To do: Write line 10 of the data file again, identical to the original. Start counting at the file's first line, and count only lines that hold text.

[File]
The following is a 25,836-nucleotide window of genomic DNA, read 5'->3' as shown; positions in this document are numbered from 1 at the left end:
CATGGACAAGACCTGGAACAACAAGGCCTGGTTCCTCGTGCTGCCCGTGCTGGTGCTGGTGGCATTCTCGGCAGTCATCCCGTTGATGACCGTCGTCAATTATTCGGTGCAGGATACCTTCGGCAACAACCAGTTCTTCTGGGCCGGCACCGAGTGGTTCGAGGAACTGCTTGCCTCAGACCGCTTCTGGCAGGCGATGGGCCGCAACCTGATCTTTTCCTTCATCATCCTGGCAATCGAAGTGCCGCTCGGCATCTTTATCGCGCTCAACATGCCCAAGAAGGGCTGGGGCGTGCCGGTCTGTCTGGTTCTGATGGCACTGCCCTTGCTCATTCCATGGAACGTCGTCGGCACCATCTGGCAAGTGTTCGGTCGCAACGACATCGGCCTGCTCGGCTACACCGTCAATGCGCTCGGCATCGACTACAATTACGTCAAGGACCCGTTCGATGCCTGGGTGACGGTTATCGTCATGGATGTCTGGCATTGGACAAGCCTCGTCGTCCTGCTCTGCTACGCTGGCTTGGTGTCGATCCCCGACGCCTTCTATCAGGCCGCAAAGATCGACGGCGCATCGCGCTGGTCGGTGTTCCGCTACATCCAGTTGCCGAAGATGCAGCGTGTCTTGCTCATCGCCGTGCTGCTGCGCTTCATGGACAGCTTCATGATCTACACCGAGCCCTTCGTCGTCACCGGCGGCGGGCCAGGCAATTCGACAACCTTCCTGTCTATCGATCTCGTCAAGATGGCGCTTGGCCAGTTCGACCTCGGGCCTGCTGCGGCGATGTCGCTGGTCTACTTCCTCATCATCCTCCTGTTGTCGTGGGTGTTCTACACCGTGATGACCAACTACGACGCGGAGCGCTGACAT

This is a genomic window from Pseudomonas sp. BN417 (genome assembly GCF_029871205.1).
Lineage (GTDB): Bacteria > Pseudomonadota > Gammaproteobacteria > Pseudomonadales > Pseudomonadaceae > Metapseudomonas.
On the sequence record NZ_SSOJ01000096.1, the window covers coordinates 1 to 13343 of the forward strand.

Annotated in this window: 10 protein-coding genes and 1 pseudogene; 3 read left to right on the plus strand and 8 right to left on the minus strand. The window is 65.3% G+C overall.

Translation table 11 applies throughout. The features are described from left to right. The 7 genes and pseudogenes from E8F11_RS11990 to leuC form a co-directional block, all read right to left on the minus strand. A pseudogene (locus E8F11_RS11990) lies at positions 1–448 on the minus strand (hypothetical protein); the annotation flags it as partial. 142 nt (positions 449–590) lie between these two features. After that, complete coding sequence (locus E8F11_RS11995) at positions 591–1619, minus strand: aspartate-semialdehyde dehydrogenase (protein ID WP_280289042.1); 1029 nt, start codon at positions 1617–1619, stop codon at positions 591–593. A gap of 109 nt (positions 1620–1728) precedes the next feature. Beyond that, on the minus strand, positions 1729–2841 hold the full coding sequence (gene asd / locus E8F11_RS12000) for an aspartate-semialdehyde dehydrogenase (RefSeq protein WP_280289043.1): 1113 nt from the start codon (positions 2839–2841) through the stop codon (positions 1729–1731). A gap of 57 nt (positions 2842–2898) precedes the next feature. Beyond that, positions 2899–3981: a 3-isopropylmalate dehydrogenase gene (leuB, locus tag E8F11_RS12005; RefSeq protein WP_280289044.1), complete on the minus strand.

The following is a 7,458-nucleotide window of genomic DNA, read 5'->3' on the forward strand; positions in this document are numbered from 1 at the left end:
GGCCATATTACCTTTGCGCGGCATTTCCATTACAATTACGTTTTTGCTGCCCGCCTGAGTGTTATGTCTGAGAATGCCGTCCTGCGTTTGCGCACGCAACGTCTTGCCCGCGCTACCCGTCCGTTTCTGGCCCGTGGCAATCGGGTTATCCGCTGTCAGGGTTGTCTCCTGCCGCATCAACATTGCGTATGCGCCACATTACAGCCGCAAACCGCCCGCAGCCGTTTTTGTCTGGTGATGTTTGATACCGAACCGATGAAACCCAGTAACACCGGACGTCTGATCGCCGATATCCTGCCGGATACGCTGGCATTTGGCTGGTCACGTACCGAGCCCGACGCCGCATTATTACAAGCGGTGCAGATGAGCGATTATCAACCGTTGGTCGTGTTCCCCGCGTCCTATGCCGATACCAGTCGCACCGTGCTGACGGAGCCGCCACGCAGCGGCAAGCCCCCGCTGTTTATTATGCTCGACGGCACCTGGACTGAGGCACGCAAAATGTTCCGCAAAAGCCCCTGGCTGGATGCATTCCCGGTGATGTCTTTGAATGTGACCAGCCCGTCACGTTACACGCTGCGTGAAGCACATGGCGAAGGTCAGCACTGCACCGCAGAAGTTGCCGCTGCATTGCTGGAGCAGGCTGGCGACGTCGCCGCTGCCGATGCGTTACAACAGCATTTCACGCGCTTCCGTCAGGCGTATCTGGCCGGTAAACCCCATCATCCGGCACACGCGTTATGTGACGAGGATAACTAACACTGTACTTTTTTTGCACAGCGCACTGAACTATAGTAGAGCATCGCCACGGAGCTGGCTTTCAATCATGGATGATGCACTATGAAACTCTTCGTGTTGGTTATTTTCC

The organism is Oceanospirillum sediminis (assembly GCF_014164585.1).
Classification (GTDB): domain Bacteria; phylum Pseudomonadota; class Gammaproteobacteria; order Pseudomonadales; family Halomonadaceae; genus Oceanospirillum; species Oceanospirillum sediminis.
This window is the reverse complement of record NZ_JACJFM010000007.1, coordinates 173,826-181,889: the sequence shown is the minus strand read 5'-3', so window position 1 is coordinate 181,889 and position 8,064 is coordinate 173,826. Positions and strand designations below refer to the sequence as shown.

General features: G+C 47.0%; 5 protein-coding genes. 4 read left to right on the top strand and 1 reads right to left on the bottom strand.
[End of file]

The organism is Oceanospirillum sediminis (assembly GCF_014164585.1).